The Indian-American Diaspora in the United States has historically evoked mixed feelings in India, running the gamut from envy, to resentment to admiration. Now, apparently, it is the Diaspora that feels a mixture of envy resentment and admiration every time they come home to a rapidly changing India. Even as one ponders over this improbable turn of the dice, news items such as this about the rising tide of illegal migration from India into the United States make one wonder whether moffusil India is yet to get the memo…that the green pastures of the West are gradually turning brown. Or, are people willing to sell all their worldly belongings and put life and limb at risk in their efforts to get out because the green pastures back home are still so illusory, and seemingly ephemeral?
Reading these news reports, it’s almost as if people from different states have devised different routes to migration. The above report mentions that most of the migrants are Sikhs, who, once caught, ask for political asylum citing religious persecution back in India. Of course, the very nature of illegal immigration is such that there is no way to verify these claims and they might well be from any country in the South Asian region. This would also explain why India was cited as one of eight countries that had refused to take back illegal immigrants in a Congressional Bill that sought to sanction such countries. Statistics from the DoJ’s Executive Office for Immigration Review show that, from 2006 to 2009,on an average, a thousand Indians have applied for asylum every year. Whilst 450 were granted asylum in 2006,the authorities seemed to have wised up since then, with the number of approvals seeing a precipitous decline.
The other case that hit the headlines was that of the Tri-valley University scam. From all accounts, there were students who enrolled in good faith as well as those who were willingly party to the scam. With 20,000 H1-B visas reserved for those who have a masters or a higher degree from American institutions, one may well see an increase in scams such as this.
For the Indian government, handling student issues is a headache, especially since the missions are under staffed and barely able to cope with normal consular duties. This is even as the media turns the continuing saga into a pot boiler. There is the cruel step-mother in the form of the U.S. government, the over-protective father personified in the Indian government, and then there are the hapless students and their guardians, shouting from the rooftops about their mistreatment by the stepmother and abandonment by the father despite protestations to the contrary. Even though the media frenzy has resulted in some positive developments, this promises to be a long drawn out affair as the various cases wind their way through the judicial process. One wonders if there is any coordination between the nodal Ministries of External Affairs, Overseas Indian Affairs, and Human Resource Development. In the case of the students returning from Australia after the student related troubles there last year, the Human Resource Development Ministry has now been tasked with recovering the balance of the fees due to the students who have cut short their education in Australia after the change in the Australian government policies.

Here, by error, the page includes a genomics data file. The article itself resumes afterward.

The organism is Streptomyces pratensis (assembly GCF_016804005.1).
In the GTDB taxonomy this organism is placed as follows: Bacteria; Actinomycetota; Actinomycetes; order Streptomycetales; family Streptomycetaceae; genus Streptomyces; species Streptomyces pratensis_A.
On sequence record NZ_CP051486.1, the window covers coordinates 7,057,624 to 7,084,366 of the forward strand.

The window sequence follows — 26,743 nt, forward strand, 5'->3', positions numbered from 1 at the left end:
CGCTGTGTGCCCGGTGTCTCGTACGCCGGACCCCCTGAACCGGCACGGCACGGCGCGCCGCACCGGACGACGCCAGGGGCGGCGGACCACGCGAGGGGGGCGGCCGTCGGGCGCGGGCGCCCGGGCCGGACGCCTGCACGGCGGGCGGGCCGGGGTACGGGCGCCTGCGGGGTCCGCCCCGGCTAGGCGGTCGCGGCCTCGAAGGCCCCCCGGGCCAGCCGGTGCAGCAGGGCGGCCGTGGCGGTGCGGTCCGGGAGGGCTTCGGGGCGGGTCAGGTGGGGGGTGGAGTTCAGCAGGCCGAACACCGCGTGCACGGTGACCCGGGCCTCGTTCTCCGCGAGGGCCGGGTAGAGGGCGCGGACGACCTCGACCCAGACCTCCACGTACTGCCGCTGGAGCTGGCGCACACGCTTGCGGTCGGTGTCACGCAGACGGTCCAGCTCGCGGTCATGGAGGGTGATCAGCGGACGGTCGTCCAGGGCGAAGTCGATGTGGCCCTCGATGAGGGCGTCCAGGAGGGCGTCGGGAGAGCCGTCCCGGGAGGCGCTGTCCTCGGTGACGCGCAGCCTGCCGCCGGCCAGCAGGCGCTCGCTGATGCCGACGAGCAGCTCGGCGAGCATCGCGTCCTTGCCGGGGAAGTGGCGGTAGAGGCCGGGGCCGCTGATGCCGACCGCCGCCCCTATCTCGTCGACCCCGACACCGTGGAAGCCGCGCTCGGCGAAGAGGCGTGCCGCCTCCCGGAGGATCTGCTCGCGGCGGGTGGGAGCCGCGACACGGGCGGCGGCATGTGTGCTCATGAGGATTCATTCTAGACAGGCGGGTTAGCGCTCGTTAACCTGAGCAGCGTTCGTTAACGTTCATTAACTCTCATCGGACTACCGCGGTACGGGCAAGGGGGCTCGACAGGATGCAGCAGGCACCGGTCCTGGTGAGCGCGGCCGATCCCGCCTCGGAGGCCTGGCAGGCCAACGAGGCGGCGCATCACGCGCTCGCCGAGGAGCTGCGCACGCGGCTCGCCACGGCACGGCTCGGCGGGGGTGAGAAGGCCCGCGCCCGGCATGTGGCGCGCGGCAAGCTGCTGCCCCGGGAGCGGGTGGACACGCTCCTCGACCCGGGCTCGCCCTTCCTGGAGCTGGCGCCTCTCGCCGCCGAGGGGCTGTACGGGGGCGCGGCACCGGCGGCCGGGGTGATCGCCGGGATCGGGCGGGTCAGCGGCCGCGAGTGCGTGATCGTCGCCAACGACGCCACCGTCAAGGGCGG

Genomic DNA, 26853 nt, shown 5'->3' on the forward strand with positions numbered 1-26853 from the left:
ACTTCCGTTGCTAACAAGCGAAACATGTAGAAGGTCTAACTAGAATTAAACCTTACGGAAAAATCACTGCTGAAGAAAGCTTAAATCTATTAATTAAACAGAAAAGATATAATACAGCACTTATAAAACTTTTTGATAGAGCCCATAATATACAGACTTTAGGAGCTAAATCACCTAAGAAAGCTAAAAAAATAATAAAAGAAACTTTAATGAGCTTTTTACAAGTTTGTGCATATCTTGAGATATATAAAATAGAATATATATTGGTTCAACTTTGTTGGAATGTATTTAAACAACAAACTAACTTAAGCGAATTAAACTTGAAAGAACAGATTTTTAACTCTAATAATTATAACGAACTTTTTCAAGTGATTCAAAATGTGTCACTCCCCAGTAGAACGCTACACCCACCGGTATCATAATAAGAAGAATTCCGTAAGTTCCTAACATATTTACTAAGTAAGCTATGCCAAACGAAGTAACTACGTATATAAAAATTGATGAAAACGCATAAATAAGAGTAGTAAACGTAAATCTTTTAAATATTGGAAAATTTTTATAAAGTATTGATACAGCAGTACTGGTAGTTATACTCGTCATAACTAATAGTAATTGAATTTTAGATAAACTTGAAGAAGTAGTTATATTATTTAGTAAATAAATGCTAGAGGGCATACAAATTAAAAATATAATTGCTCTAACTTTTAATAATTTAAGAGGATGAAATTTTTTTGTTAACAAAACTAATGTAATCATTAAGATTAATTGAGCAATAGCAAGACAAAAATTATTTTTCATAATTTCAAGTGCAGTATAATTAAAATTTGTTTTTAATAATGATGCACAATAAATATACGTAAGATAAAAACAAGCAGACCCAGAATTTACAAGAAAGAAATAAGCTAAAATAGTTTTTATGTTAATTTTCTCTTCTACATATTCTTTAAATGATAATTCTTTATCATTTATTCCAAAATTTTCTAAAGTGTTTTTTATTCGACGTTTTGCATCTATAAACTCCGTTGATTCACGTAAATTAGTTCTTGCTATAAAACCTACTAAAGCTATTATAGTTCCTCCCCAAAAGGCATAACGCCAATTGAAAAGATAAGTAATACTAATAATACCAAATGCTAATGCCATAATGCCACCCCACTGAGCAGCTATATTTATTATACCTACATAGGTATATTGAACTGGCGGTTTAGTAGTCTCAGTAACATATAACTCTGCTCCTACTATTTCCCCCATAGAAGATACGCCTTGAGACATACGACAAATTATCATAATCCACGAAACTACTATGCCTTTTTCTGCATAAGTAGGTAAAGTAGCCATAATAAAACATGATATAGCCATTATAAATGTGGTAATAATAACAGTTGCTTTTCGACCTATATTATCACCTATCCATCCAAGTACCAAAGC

It goes without saying that the great Indian exodus continues largely because of the abysmal failure of successive governments to provide adequate education and generate employment opportunities to the youth. Since that state of affairs is unlikely to change any time soon, the only advice one can give the government is to create posts in its missions abroad specifically to deal with Indian student affairs!
Endpiece: All this is even as there is by all accounts, a reverse migration of professionals taking place from the United States to India, with some predicting as many as 100,000 returning over the next ten years. Whilst this can’t be confirmed independently,t he U.S. Census Bureau does show a decline in both permanent residency and citizenship figures from India.